Today is Tuesday, 27 October 2015. JoAnne and I thought we’d be in Florida by now.
She and I have had a pretty rough time and at times we take it out on each other. We yell sometimes and get mad over no reason.
Turns out though we still like each other a whole lot 🙂
We’ve been married over 38 years now and have known each other about 40 so as much as we get on each others nerves at times we still know we love one another.
My job, besides making this boat move, is to take care of her. To keep her warm, to keep her dry, to keep her from getting seasick. I’m a miserable failure in those things. She’s gotten sick, drenched, dripped on, spray washed over her, and she’s been cold since August. But, I keep trying.
Today the insurance surveyor is coming by to examine the damages on the boat, and I’ve completed my statement, collected names and numbers of witnesses, provided the police with information for their report, organized the paperwork and will email it to the insurance adjustor this afternoon. I’ll let the surveyor do his job before I limit my options.
Tomorrow morning sometime they will pull Adventure up to the other dock, get the crane out and hoist our mast out of it’s traditional place on the foredeck, laying it down on the hard where I can inspect the upper mast and mast head, lighting, rigging and probably install a new halyard or three. (I need a new main halyard, and at least one on the spreader for things like courtesy flags and such. I’ll add two or three because I see there are places to add them).
I’ve asked the boat builder in email if he can start work almost immediately. I’m not waiting for the insurance agent to say “ok”, because I want the front repaired so we can get out of here. I’ll let him and the insurance guy worry the small stuff. Not my circus, not my monkeys…. The damage is obvious, the work is clear, the guy that hit us admitted he did it, the insurances have been notified. So, get ‘er done….
Sunday morning Dave from USA Fuel Services came by and “polished” the fuel. He ate through 5-6 filters on the coarse pump out which at first I considered surprising. Then I thought about it.
Dick Stapleton, the former owner had met with us on August 5th for dinner at Sheerans, in Stony Point NY area, and we went over a lot of things on the boat. He had said he’d cleaned one of the tanks. Wasn’t 100% sure which. The other tank he was unsure of the quality of the fuel.
When we started out, we began using the forward tank, starboard side filler. Neither fuel gauge worked so we never knew how much fuel there was. When we got here, towed in, because the engine shut off, it was due to the fuel having gunk in it. Water, bacteria, and who knows what else.
Dave discovered a LOT of crap in the forward fuel tank and cleaned it out.
Dave also found that the back tank was clean. In other words, that tank would never have done what the front tank did had we been using it.
He pumped out close to 25 gallons of bad fuel and we’re down that much. But we have roughly 55 or 60 gallons at the moment, and I’ll top off the tanks before we leave for the ICW (soon I hope).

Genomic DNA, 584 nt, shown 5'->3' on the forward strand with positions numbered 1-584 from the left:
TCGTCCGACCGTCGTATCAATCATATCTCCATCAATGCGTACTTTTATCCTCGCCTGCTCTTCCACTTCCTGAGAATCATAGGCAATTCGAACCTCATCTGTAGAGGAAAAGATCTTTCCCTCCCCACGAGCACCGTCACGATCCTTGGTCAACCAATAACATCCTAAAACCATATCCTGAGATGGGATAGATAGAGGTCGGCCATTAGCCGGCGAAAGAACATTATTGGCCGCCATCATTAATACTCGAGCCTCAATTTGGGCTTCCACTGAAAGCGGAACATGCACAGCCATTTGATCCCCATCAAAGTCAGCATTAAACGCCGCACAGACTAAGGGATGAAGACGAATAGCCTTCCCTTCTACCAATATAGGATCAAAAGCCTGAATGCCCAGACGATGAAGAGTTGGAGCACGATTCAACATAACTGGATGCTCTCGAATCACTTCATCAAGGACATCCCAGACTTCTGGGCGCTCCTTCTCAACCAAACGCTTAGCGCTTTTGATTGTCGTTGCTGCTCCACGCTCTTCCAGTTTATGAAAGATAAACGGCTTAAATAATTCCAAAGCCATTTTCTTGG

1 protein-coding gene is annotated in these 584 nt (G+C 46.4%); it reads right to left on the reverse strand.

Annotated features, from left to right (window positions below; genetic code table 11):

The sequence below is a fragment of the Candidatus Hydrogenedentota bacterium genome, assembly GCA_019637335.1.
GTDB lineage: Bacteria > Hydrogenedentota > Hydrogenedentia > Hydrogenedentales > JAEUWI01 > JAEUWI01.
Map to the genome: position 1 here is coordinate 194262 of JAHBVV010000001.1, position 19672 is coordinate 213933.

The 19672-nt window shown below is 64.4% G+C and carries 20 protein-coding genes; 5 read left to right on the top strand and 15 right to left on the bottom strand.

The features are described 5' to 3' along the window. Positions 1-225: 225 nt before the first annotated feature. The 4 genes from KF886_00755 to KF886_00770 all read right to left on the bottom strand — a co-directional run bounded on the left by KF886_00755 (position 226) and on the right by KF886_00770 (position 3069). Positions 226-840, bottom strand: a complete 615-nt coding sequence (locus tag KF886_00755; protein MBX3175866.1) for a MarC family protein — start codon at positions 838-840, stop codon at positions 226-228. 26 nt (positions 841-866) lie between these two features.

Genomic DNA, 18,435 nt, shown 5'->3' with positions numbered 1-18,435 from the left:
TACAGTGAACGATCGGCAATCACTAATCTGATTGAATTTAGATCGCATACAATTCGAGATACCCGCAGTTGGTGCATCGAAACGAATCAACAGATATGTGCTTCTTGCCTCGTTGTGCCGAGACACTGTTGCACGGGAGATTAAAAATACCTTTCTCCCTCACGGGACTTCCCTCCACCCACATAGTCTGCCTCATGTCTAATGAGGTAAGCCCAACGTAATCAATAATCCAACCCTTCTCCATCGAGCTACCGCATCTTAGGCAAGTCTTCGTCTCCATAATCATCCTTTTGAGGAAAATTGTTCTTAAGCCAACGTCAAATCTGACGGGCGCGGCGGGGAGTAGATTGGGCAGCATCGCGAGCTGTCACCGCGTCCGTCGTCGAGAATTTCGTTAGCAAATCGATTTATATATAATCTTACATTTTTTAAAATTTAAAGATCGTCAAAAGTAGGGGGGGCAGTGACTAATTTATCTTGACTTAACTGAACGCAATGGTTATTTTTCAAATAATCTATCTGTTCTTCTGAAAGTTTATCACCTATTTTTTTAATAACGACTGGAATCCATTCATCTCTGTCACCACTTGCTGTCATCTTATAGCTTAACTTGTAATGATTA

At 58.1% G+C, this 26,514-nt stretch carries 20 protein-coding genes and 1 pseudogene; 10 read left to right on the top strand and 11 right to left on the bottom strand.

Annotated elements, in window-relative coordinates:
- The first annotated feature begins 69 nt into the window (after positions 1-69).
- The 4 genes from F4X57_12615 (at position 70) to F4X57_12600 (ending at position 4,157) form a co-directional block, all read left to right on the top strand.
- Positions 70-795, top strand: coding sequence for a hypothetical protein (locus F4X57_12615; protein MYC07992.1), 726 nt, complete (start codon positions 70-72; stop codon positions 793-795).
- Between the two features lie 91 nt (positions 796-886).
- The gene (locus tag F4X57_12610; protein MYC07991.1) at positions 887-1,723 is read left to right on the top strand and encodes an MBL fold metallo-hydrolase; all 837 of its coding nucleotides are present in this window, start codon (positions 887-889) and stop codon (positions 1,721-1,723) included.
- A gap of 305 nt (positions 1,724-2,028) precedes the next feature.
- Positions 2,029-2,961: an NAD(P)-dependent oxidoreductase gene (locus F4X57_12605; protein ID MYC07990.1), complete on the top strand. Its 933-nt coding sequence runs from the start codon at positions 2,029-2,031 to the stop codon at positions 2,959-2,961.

A mechanic is coming down to check the engine, help me replace the filters, drain the fuel lines and get the engine started today as well.
Things are coming together (again) and with luck we will get the mast back on in a couple days, rigging adjusted properly, engine running, JoAnne happy, warm and dry and us on the move again.
We decided to take the boat south ourselves after that rough day on the Bay. It was a long conversation and various “What Ifs” bandied about, various options, ideas like JoAnne going on to Florida by plane and me bringing the boat down alone, getting a delivery skipper, me travelling with a delivery skipper to learn and other things from selling the boat and giving up to trading for something different.
None of those options except sticking together and travelling down the ICW, together, worked. Or will work. We do this together, or not at all at this point. (I won’t rule out a delivery skipper later if this becomes any more ridiculous though).
Speaking of ridiculous. We’re in a place we came for minor repairs. We ended up getting hit. We’ve had the engine shut down because of fuel problems (because we were TRYING to get here after they called us and rushed us, and then didn’t even bother to really help us until a week later) and it’s getting cold, it’s raining today, and I’m still working my ass off.
Yesterday, I tore apart the binnacle, galley, electrical panel and the radio shelf over the navigation station searching for wiring that was causing the short, and subsequently taking out the chart plotter.
I never found the actual short, but I found the wire and where it disappears into the wall someplace over behind the electrical panel and nav station. I cut it loose and reconnected the stuff I have to have working. I know forward, there’s no power being supplied to the auto bilge pump and toilet. So, I suspect that is the problem somehow. I have repaired the bilge pump by rerouting power from another location and adding a switch to make sure the two pumps don’t power up at the same time.
1315: Surveyor is here. More in a minute.
13:45: Surveyor, Rick Milner was here. He went over the damage and checked it all out. His assessment pretty much agrees with mine, except he wants a rigger out to check the rake on the mast, the stays from the bowsprit, and a few other things. Time to email my statement and pictures over to the insurance adjustor.
Looks like it’s gonna be awhile before we get out of here. If we get out of here.